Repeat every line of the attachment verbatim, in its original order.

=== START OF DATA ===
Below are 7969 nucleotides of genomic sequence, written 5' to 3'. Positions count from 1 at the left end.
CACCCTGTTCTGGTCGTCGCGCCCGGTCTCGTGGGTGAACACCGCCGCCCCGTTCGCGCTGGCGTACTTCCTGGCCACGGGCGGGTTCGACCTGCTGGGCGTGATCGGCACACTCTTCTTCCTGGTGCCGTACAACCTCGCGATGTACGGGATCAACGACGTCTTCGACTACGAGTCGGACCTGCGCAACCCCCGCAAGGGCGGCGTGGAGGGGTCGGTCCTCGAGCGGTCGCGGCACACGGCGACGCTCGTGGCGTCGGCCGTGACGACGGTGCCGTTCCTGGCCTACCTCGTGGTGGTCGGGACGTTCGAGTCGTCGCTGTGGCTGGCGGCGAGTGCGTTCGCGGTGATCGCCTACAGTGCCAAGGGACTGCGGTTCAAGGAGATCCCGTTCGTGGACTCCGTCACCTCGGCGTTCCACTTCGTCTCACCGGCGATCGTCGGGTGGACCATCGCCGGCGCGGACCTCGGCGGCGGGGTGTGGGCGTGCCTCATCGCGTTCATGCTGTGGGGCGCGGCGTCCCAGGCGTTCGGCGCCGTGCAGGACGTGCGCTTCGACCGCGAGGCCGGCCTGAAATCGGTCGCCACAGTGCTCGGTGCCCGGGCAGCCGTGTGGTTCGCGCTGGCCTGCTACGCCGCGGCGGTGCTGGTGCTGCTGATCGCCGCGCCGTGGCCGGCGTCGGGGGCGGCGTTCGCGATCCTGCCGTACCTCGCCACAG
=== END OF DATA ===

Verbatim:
Below are 7969 nucleotides of genomic sequence, written 5' to 3'. Positions count from 1 at the left end.
CACCCTGTTCTGGTCGTCGCGCCCGGTCTCGTGGGTGAACACCGCCGCCCCGTTCGCGCTGGCGTACTTCCTGGCCACGGGCGGGTTCGACCTGCTGGGCGTGATCGGCACACTCTTCTTCCTGGTGCCGTACAACCTCGCGATGTACGGGATCAACGACGTCTTCGACTACGAGTCGGACCTGCGCAACCCCCGCAAGGGCGGCGTGGAGGGGTCGGTCCTCGAGCGGTCGCGGCACACGGCGACGCTCGTGGCGTCGGCCGTGACGACGGTGCCGTTCCTGGCCTACCTCGTGGTGGTCGGGACGTTCGAGTCGTCGCTGTGGCTGGCGGCGAGTGCGTTCGCGGTGATCGCCTACAGTGCCAAGGGACTGCGGTTCAAGGAGATCCCGTTCGTGGACTCCGTCACCTCGGCGTTCCACTTCGTCTCACCGGCGATCGTCGGGTGGACCATCGCCGGCGCGGACCTCGGCGGCGGGGTGTGGGCGTGCCTCATCGCGTTCATGCTGTGGGGCGCGGCGTCCCAGGCGTTCGGCGCCGTGCAGGACGTGCGCTTCGACCGCGAGGCCGGCCTGAAATCGGTCGCCACAGTGCTCGGTGCCCGGGCAGCCGTGTGGTTCGCGCTGGCCTGCTACGCCGCGGCGGTGCTGGTGCTGCTGATCGCCGCGCCGTGGCCGGCGTCGGGGGCGGCGTTCGCGATCCTGCCGTACCTCGCCACAG